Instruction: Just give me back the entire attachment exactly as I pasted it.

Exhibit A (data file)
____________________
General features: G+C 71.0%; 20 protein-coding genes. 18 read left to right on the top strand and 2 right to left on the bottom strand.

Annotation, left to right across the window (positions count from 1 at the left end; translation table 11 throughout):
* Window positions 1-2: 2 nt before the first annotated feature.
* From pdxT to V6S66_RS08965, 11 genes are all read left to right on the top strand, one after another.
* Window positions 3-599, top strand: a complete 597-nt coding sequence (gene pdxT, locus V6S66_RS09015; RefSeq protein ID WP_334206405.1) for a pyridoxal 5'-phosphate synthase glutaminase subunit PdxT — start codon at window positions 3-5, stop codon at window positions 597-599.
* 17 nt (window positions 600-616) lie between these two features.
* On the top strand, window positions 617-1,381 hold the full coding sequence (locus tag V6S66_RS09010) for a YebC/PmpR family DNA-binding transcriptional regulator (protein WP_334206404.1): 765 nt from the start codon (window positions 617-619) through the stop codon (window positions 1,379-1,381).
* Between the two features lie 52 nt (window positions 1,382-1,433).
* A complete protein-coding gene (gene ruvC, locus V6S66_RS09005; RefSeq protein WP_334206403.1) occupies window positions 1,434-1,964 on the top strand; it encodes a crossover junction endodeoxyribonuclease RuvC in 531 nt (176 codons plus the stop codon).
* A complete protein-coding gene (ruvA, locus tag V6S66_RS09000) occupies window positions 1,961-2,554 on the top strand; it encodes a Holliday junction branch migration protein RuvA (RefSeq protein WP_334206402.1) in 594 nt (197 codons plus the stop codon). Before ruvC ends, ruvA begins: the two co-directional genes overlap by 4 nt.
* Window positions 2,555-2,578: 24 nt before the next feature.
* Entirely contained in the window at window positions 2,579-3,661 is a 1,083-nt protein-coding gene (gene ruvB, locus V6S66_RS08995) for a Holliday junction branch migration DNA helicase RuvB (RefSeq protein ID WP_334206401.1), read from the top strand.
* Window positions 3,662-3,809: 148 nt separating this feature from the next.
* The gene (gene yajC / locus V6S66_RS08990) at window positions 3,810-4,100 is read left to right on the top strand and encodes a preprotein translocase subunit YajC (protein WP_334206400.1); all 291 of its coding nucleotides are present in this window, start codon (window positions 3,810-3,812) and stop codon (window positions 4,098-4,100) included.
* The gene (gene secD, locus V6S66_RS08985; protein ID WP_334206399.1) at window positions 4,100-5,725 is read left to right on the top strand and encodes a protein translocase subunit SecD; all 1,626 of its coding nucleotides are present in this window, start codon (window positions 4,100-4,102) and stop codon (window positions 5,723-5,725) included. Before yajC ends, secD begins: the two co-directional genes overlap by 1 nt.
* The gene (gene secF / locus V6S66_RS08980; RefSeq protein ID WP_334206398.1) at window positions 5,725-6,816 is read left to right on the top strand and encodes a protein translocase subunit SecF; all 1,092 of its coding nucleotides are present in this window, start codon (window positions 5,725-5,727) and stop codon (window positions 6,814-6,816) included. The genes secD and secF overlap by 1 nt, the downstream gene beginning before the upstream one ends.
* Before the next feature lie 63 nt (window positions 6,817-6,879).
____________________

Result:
General features: G+C 71.0%; 20 protein-coding genes. 18 read left to right on the top strand and 2 right to left on the bottom strand.

Annotation, left to right across the window (positions count from 1 at the left end; translation table 11 throughout):
* Window positions 1-2: 2 nt before the first annotated feature.
* From pdxT to V6S66_RS08965, 11 genes are all read left to right on the top strand, one after another.
* Window positions 3-599, top strand: a complete 597-nt coding sequence (gene pdxT, locus V6S66_RS09015; RefSeq protein ID WP_334206405.1) for a pyridoxal 5'-phosphate synthase glutaminase subunit PdxT — start codon at window positions 3-5, stop codon at window positions 597-599.
* 17 nt (window positions 600-616) lie between these two features.
* On the top strand, window positions 617-1,381 hold the full coding sequence (locus tag V6S66_RS09010) for a YebC/PmpR family DNA-binding transcriptional regulator (protein WP_334206404.1): 765 nt from the start codon (window positions 617-619) through the stop codon (window positions 1,379-1,381).
* Between the two features lie 52 nt (window positions 1,382-1,433).
* A complete protein-coding gene (gene ruvC, locus V6S66_RS09005; RefSeq protein WP_334206403.1) occupies window positions 1,434-1,964 on the top strand; it encodes a crossover junction endodeoxyribonuclease RuvC in 531 nt (176 codons plus the stop codon).
* A complete protein-coding gene (ruvA, locus tag V6S66_RS09000) occupies window positions 1,961-2,554 on the top strand; it encodes a Holliday junction branch migration protein RuvA (RefSeq protein WP_334206402.1) in 594 nt (197 codons plus the stop codon). Before ruvC ends, ruvA begins: the two co-directional genes overlap by 4 nt.
* Window positions 2,555-2,578: 24 nt before the next feature.
* Entirely contained in the window at window positions 2,579-3,661 is a 1,083-nt protein-coding gene (gene ruvB, locus V6S66_RS08995) for a Holliday junction branch migration DNA helicase RuvB (RefSeq protein ID WP_334206401.1), read from the top strand.
* Window positions 3,662-3,809: 148 nt separating this feature from the next.
* The gene (gene yajC / locus V6S66_RS08990) at window positions 3,810-4,100 is read left to right on the top strand and encodes a preprotein translocase subunit YajC (protein WP_334206400.1); all 291 of its coding nucleotides are present in this window, start codon (window positions 3,810-3,812) and stop codon (window positions 4,098-4,100) included.
* The gene (gene secD, locus V6S66_RS08985; protein ID WP_334206399.1) at window positions 4,100-5,725 is read left to right on the top strand and encodes a protein translocase subunit SecD; all 1,626 of its coding nucleotides are present in this window, start codon (window positions 4,100-4,102) and stop codon (window positions 5,723-5,725) included. Before yajC ends, secD begins: the two co-directional genes overlap by 1 nt.
* The gene (gene secF / locus V6S66_RS08980; RefSeq protein ID WP_334206398.1) at window positions 5,725-6,816 is read left to right on the top strand and encodes a protein translocase subunit SecF; all 1,092 of its coding nucleotides are present in this window, start codon (window positions 5,725-5,727) and stop codon (window positions 6,814-6,816) included. The genes secD and secF overlap by 1 nt, the downstream gene beginning before the upstream one ends.
* Before the next feature lie 63 nt (window positions 6,817-6,879).